There is a need for profound reform to make sure that those often left out of politics—including the young and non-university educated—are given a voiceby David Runciman / March 29, 2019 / Leave a comment
The Brexit referendum poses a double challenge to parliamentary democracy. First, how to reconcile the brute fact of a majoritarian plebiscitary decision with the complex process of negotiating Britain’s exit from the EU. Rival claims to speak for “the people” during this ongoing process—from the government, parliamentarians and unelected Brexiters—have made this question acute. Second, though, there is the problem of how to bridge the divisions between different sections of the voting public that the referendum revealed and reinforced. The problem our parliamentary democracy struggles with is that these divisions cut across traditional party divides.
These divisions include those between generational cohorts—older voters were much more likely to back Brexit than younger voters—and educational cohorts—voters who had been to university were much more likely to back Remain than those who had not. Left/right politics does not capture either the generational or the educational divide. There is no conventional party of the university educated nor a party for the old. Although Labour does its best to be the former and the Tories the latter, neither can afford to present itself in those terms. Moreover, parliament is made up overwhelmingly of university-educated and middle-aged or older representatives. So, the UK’s political institutions stand on one side of these divides rather than straddling them. Who represents the less educated? Who represents the young?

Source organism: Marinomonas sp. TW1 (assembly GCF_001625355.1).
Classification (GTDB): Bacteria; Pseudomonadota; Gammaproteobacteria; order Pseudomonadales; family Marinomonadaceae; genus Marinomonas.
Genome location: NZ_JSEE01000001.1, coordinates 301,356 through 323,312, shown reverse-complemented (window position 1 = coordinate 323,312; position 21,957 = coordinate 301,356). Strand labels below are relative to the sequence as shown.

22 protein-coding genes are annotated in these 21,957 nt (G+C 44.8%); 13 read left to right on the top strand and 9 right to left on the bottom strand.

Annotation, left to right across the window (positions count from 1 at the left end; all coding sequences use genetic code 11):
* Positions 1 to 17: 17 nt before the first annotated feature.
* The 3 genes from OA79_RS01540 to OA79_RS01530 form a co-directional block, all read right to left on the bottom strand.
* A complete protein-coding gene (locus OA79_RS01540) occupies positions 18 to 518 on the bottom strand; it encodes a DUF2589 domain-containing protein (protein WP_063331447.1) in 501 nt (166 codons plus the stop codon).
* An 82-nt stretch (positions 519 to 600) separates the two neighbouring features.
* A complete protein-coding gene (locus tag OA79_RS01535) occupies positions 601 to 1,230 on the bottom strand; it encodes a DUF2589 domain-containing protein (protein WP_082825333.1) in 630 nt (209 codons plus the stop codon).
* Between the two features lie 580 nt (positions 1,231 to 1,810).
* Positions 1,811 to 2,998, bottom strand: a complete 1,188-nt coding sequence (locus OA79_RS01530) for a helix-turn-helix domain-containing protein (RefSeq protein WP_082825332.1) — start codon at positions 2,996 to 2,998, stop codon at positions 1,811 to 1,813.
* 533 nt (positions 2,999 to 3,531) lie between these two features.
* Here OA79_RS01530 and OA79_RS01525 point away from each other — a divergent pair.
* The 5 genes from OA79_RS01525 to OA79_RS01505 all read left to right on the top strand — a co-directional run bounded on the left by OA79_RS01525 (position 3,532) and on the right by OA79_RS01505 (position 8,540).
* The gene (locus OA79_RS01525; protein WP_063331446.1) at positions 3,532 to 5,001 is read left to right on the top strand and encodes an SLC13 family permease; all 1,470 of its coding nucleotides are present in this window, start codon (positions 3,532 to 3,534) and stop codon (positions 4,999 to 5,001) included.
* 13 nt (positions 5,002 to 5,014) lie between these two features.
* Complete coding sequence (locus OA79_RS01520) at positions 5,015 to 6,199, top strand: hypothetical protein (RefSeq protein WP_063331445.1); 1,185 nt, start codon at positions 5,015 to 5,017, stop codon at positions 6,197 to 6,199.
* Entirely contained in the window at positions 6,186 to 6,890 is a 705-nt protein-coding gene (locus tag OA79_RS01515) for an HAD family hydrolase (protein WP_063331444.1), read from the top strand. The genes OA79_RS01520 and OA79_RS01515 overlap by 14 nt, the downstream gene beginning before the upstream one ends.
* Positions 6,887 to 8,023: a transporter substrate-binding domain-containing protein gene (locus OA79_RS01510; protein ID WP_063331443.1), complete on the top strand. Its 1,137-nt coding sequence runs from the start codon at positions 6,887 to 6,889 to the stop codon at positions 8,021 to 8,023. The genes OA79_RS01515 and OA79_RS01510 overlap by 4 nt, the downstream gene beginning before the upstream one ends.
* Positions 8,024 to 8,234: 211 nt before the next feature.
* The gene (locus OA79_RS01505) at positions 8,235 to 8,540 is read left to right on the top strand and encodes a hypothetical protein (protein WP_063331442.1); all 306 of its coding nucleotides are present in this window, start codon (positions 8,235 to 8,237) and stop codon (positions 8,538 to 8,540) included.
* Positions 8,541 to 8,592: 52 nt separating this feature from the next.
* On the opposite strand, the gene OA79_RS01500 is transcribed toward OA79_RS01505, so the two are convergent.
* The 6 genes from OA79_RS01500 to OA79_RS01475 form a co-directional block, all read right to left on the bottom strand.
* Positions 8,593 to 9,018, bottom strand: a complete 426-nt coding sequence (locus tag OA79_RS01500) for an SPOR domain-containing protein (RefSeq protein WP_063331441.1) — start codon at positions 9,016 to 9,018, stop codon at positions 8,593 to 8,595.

This second challenge to parliamentary democracy is the deeper-seated one, because the divisions will endure long after the formal process of negotiating Brexit is complete. In that context, the relative unrepresentativeness of parliament has been exposed in the period since the referendum. Take university education. More than 90 per cent of current members of parliament went to university, so having a degree has become close to a job requirement. All the members of The Independent Group have a higher education qualification, as do all current Liberal Democrat MPs. University-educated voters favoured Remain by a 70:30 margin, which helps to explain why the Commons is a predominantly Remain-leaning body.
That does not mean, of course, that MPs have felt empowered to block Brexit. Instead, it has left them increasingly unsure about their role as representatives: do they speak for the people like them or for the people who have no one else to speak for them? More than three million individuals voted in the referendum who don’t normally vote in parliamentary elections. Their participation helped decide the result—yet effectively they are unrepresented in parliament. So how does parliament take account of their views? Not knowing how to answer this question is one of the reasons MPs have been so unsure about how far they can push their collective sense that Brexit is a bad idea.